Negativity Isn’t Always Bad… Only Mostly Bad

Welcome back, now let’s continue our discourse on negativity online. Contrary to popular belief, negativity and outrage online is not always a bad thing, at least when it is well-directed. I was shocked when I first heard this from James Sterling, review editor of the Escapist Magazine,  but to quote his video “Toxic,” “there is nothing inherently wrong with outrage.” I thought it was absurd that any of the negativity that comes out of the internet could go to a positive end. I admit though that, at least ninety-five percent of the time the levels of bile and negativity that are generated by most the negative people on the internet are completely unjustified against their target. Outrage and negativity can accomplish good things for some people some of the times.

Sometimes great change can be brought about by loud, focused complaining. People say that there is no use in complaining about problems, when history shows us that just the opposite is true. Would the American colonies have successfully seceded from the British Empire if no one complained about the taxes? Would women have gained the right to vote if it weren’t for years of yelling, screaming, and complaining? In a sense, negativity can be an element of change in the right context. Sterling even says that toxicity is “a powerful weapon indeed.”

The right context must have a singular goal in mind and be focused in one direction with many participants. This is usually has a group of people who are wronged by some organization. A good modern example is the controversial ending of Mass Effect 3 that left many fans dissatisfied. There were floods of outrage and anger from the fans. Twitter was flooded with complaints, petitions were sent to the game’s publisher and developer en masse, and you didn’t even need to have an interest in the game to have possibly heard of the fan outrage. What was the response? The publisher and developer made some free extra content that would help fix the ending, and while still not good, left people more satisfied than they were before.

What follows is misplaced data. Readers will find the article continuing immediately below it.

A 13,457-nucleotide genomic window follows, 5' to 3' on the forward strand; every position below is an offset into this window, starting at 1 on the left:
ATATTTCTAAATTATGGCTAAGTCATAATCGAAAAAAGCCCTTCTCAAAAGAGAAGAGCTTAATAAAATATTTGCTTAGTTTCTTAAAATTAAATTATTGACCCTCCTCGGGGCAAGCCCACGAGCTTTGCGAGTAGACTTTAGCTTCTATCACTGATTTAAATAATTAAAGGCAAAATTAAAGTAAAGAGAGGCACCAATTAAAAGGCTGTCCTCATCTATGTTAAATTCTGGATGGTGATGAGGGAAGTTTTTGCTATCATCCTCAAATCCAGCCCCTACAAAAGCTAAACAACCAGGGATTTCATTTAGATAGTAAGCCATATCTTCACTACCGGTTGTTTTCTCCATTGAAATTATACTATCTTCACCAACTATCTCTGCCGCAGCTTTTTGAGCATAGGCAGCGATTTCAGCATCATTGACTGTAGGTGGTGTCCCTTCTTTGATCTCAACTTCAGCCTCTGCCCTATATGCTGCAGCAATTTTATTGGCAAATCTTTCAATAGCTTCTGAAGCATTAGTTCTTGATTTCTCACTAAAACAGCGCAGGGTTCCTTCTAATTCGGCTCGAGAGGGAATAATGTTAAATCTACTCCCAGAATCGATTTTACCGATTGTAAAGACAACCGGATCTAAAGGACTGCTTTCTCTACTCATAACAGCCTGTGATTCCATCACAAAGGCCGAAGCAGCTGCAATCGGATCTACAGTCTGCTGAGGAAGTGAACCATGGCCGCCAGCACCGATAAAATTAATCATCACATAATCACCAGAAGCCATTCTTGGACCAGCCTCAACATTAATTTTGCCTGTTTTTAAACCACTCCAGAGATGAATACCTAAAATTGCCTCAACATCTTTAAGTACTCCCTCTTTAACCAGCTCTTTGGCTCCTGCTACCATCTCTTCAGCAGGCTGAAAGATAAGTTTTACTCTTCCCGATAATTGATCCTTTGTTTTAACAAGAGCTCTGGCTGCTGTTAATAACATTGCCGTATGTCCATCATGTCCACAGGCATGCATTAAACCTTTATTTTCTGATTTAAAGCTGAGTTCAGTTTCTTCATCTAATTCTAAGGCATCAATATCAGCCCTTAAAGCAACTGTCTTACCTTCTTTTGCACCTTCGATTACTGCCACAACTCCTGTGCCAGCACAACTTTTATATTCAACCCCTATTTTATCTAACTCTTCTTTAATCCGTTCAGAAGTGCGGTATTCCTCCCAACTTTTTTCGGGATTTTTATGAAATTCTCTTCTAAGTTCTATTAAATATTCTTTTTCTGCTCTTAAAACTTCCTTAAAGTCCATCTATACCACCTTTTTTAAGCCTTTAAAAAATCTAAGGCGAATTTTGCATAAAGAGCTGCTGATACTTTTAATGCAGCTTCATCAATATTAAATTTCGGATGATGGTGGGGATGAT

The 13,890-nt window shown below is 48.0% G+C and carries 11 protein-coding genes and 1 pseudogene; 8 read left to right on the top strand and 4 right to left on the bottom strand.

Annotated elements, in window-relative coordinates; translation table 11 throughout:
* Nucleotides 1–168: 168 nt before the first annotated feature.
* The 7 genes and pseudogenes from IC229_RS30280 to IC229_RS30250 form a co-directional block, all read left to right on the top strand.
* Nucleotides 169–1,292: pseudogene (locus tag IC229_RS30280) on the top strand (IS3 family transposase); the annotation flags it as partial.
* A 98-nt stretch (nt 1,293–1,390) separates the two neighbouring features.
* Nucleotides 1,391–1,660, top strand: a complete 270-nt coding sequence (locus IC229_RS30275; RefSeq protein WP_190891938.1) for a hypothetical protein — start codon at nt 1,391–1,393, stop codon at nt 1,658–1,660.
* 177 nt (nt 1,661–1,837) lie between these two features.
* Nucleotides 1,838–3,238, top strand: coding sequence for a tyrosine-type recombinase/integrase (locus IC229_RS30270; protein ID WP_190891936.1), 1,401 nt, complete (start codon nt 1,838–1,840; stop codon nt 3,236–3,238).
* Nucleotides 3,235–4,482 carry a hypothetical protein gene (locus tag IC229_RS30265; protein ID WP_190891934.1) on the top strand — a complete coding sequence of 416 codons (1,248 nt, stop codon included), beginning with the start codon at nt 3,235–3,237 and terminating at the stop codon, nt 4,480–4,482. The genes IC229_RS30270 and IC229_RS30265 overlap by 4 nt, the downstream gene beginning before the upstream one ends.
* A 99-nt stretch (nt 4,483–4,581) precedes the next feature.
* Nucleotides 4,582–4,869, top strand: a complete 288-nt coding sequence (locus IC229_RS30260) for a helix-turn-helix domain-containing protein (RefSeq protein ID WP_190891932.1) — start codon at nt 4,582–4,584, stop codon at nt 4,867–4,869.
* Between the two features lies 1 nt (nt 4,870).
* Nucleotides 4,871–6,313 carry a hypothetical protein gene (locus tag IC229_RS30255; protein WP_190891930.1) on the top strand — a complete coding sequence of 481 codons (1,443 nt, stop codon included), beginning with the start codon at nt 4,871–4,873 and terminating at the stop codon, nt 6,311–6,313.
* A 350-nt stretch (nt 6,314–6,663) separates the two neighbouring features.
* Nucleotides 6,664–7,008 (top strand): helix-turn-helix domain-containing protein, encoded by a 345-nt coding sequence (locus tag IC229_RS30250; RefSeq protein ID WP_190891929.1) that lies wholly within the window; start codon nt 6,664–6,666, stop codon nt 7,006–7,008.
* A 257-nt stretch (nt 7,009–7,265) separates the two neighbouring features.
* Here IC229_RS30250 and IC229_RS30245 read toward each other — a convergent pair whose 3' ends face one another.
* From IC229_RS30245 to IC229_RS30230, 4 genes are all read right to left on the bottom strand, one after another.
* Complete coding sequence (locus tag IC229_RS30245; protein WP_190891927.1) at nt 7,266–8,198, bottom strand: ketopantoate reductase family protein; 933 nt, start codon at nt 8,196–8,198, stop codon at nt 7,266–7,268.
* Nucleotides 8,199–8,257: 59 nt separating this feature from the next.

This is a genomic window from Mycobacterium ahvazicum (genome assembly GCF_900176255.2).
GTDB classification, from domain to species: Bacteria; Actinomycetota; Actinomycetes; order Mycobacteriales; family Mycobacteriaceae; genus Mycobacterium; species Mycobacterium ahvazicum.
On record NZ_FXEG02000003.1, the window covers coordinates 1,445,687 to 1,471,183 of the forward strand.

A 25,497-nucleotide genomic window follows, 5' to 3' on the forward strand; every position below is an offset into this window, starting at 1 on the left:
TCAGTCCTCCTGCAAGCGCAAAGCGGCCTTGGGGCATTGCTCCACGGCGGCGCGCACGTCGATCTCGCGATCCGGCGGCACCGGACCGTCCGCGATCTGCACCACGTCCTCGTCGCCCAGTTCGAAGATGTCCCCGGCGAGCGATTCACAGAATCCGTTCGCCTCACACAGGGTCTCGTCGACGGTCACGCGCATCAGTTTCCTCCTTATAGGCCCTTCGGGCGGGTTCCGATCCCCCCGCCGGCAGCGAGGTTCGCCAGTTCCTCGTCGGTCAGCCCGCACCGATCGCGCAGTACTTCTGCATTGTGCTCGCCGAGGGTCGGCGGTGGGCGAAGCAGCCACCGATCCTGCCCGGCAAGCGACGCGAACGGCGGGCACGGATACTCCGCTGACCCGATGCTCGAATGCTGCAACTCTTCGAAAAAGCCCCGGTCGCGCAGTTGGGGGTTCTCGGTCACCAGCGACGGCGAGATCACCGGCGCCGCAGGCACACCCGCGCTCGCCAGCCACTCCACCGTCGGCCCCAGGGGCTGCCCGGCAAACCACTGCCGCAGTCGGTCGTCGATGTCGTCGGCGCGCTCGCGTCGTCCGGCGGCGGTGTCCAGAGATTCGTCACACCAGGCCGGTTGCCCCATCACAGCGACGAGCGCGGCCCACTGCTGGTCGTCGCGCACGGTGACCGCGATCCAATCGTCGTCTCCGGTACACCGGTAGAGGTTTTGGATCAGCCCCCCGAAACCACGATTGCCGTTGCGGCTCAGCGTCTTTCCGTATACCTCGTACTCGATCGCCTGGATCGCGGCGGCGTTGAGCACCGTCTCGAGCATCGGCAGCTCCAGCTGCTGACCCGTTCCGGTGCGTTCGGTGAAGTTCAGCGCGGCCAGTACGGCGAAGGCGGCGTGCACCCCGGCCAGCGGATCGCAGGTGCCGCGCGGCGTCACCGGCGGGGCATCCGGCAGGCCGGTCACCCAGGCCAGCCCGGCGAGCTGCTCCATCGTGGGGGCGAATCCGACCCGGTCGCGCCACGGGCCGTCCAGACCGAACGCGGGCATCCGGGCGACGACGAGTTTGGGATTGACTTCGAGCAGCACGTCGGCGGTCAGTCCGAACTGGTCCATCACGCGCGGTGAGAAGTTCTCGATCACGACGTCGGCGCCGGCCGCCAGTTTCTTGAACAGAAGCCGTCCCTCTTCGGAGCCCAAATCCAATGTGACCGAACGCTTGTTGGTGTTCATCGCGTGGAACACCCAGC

Naturally the wrong context is when all of that negativity and bile is released onto an individual subject. A problem that negativity can fix is likely too big to be attributed to a single individual acting alone. Going back to Sterling, he says that “Social media makes it easier than ever to target individuals” (2013). While yes, social media can a be a wonderful source of communication and understanding in the world and on the internet, it can also be easily abused for just the opposite.

With social media sites blurring the lines between professional and personal it is very easy to shift blame to the wrong place and unfairly single out individuals for abuse. This can quickly devolve into gross over simplification of a problem. Namely, blaming an individual for the decision of a collection of people. Sterling says, “When expressing rage, one shouldn’t single out individuals in most cases” (2013). Even if the one person was the spokes person of a poor idea or something found bad by most people. It is rare when any organization makes a bad decision that is the fault of a single individual and no one else. So remember, even if your rage at something seems completely justified, even if others agrees with you, remember to stop and ask yourself, does this one person really deserve the grief I’m giving them? See you next time.

Toxic Video here.

See more of Jim Sterling here.


One comment

  1. I agree with this post and definitely see social media being more and more of a breeding ground for arguments and self-destruction. Recently, this breeding ground has been Facebook. I think too often someone posts an opinion on something that creates a rise out of their friends and followers who may disagree and think that post is offensive to them even when it had no personal intent towards them. I think social media makes it easier for bullies to target others because it allows people to show who they are in a more public way. For some reason when people are exposed to this they feel a need to react to it, which most of the time is not necessary.

Leave a Reply

Fill in your details below or click an icon to log in: Logo

You are commenting using your account. Log Out /  Change )

Google+ photo

You are commenting using your Google+ account. Log Out /  Change )

Twitter picture

You are commenting using your Twitter account. Log Out /  Change )

Facebook photo

You are commenting using your Facebook account. Log Out /  Change )


Connecting to %s